The grass is no greener on the other side of the fence

The smuggling and infiltrations that bedevil the Jewish state are carried out under the noses of Egyptian policemen.

border soldiers 88 224 (photo credit: Ariel Jerozolimski)
border soldiers 88 224
(photo credit: Ariel Jerozolimski)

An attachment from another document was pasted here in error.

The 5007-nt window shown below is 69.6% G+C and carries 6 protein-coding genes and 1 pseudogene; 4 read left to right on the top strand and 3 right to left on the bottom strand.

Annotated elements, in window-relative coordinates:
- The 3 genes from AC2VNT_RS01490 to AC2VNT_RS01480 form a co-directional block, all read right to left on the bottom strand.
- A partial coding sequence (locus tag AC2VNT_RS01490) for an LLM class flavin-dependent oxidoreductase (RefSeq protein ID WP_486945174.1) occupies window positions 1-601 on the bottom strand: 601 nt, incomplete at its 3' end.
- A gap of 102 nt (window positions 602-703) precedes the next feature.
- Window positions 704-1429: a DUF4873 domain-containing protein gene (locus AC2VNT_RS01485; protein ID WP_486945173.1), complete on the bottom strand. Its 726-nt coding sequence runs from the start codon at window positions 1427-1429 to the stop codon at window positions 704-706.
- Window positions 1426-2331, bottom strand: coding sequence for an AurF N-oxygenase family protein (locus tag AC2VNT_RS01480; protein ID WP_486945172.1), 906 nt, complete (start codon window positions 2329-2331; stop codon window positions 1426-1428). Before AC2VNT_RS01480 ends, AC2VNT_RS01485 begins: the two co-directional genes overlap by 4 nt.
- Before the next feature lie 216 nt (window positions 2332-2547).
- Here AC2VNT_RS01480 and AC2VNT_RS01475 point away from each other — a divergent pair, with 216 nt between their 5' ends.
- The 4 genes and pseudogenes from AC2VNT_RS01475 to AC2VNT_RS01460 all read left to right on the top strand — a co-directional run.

The poor state of affairs on this side of the border is only half the story. After all, the smuggling and infiltrations that bedevil the Jewish state are carried out under the noses of Egyptian policemen. Wouldn't these activities decrease if they more effectively fulfilled their duties? "There's a tendency to blame the Egyptians for what's going on at the border," said Shmulik Bachar, research fellow at the Institute for Policy and Strategy of the Interdisciplinary Center (IDC) Herzliya, "and the truth is that they don't do much." The flow of Sudanese and Eritrean refugees, for example, could be stopped at Egypt's southern border, a thousand kilometers from the Negev, if Cairo would move to seal the area. But Egypt maintains only a small military presence in the south, Bachar said, "because their military conception is based entirely on the Israeli threat, and because they're concerned about Cairo's survival, nothing else." Despite the fact that Sudan's Islamist government is believed to have supported assassination attempts against Egyptian President Hosni Mubarak, Bachar said, "Israel will always be considered more of a threat than any other Arab or Islamic state." Egyptian security along the Israeli border, meanwhile, is a study in incompetence and paralysis. The policemen stationed there do little - and what they do, they do harmfully. (Specifically, their sole method of intervention is to shoot the Africans trying to reach Israel; they have killed and maimed dozens, including women, sometimes within sight of IDF soldiers.) As per the peace accords with Israel, Egypt may not send soldiers to the border, nor even a large number of police. Add to this restriction the fact that Egyptian authorities choose to assign to the border a low caliber of personnel, and the problem intensifies. Anyone who has listened to the Egyptian police screaming nonsensically into the night, or witnessed them firing their weapons simply to pass the time, can attest to the character of such men. Some have revealed, in their occasional conversations with Beduin trackers serving in the IDF, that they were convicts offered shortened prison sentences in exchange for being stationed on the remote outposts of the border. Others simply go mad from the loneliness, as for many the occasional sight of IDF patrols is the entire extent of their human interaction. Why allow such a situation? "Sinai has always been regarded as something of a foreign body in relation to the body politic of the Egypt that revolves around Cairo," Bachar explained. "They don't treat it with the same seriousness as the rest of the country." That is not to say that the government takes no interest in the goings-on in the peninsula, or that it doesn't attempt to show that it is active there. Recently authorities announced that they had arrested leaders of the opposition Muslim Brotherhood, two Sinai Beduin and a Palestinian, charging them with plotting a terrorist attack with Hamas. The Muslim Brotherhood members were alleged to have paid the equivalent of $3,600 to two Beduin to buy 30 jerry cans of fuel, spare parts and a remote control for an unmanned aircraft to be built by Hamas for an unspecified attack. The Muslim Brotherhood and Hamas immediately denounced the report as a fabrication. Bachar wouldn't be surprised if that were so. "Every so often Egypt announces it has caught terrorists. But it's all propaganda," he said. "There's no strategic decision to treat this seriously." One expression of this failure to treat Sinai security seriously is the emergence of local Beduin as professional drug smugglers and gunrunners. In addition to growing marijuana in hard-to-reach valleys near the border, they are widely acknowledged as being responsible for the devastating bombings of prime tourism magnets on the peninsula in the past few years. "When it comes to the involvement in terrorism of the Beduin of the northern Sinai," Bachar said, "people often talk about the influence of radical Islam. Well, that's bullshit. These are just tribes that are bitter about being abandoned by the government. They smuggle weapons for money, and to get back at the government for decades of neglect and mistreatment." A year ago, Egypt rushed hundreds of policemen to the border to fend off hordes of machine gun-wielding Beduin who were protesting mistreatment at the hands of the authorities in Cairo. The threat remains, Bachar said, because Cairo has not taken steps to better integrate the Sinai Beduin into Egyptian society or to share with them the benefits of the local tourism trade. Worse, and more complex, is the threat emanating from Gaza. Hamas's bombardment of the Rafah border earlier this year, and its threat to do so again, have brought the government to a much higher level of alert and concern than any other security incident in recent memory. "They see the Gordian knot between the Muslim Brotherhood and Hamas," Bachar said, referring to the strong ideological bonds between Egypt's largest opposition group and the Palestinian group that is its offshoot. "The Brothers are really the true threat to the administration, so [Egypt] can't be too harsh on the organization's friends, Hamas. On the other hand, they see Hamas setting up a state inside Sinai. They're stuck between a rock and a hard place. "The government does understand the danger of Hamas infiltrating Sinai," he continued. "But it has gone so far, that it's hard to stop. The organization is smuggling tremendous amounts of weapons through and into the area; they're traveling with and to members of the Iranian Revolutionary Guards. With only a small number of forces there, what can [the Egyptian police] do?" Israel, Bachar suggested, "ought to seriously consider allowing Egypt to add more forces to the area... but the question is, once you allow that situation, how can it be undone?" Yet he does not blame the Egyptians entirely for the lack of strenuous security at the border, saying that Israel could do more as well. "A few years ago," Bachar said, "when I was in the army and I would bring my soldiers to the border, they would see how bad the fence was and how few people were there to defend it, and they would ask me who was guarding the border. I'm sorry to say it, but I had to admit that the forces there were insufficient. And you know what? The situation hasn't changed much for the better." Once guarded by a small number of soldiers and border police, the Israeli side of the border is now patrolled by a slightly larger number of forces. However, these are mostly reservists and standing army units like Karakal, which include a high percentage of women soldiers - a force structure that, despite its merits, cannot be compared with the more highly regarded troops of the infantry brigades. If the issue of personnel is merely problematic in Bachar's eyes, though, the issue of infrastructure is much more severe. "Not until Israel wakes up and a serious fence is erected along the entire length of the border, something along the lines of the barrier being built in the West Bank, will we be able to control what goes on there," he said. "We aren't taking care of things on our end, yet we complain about the Egyptians. Let's take care of our own responsibilities, and then worry about the Egyptians."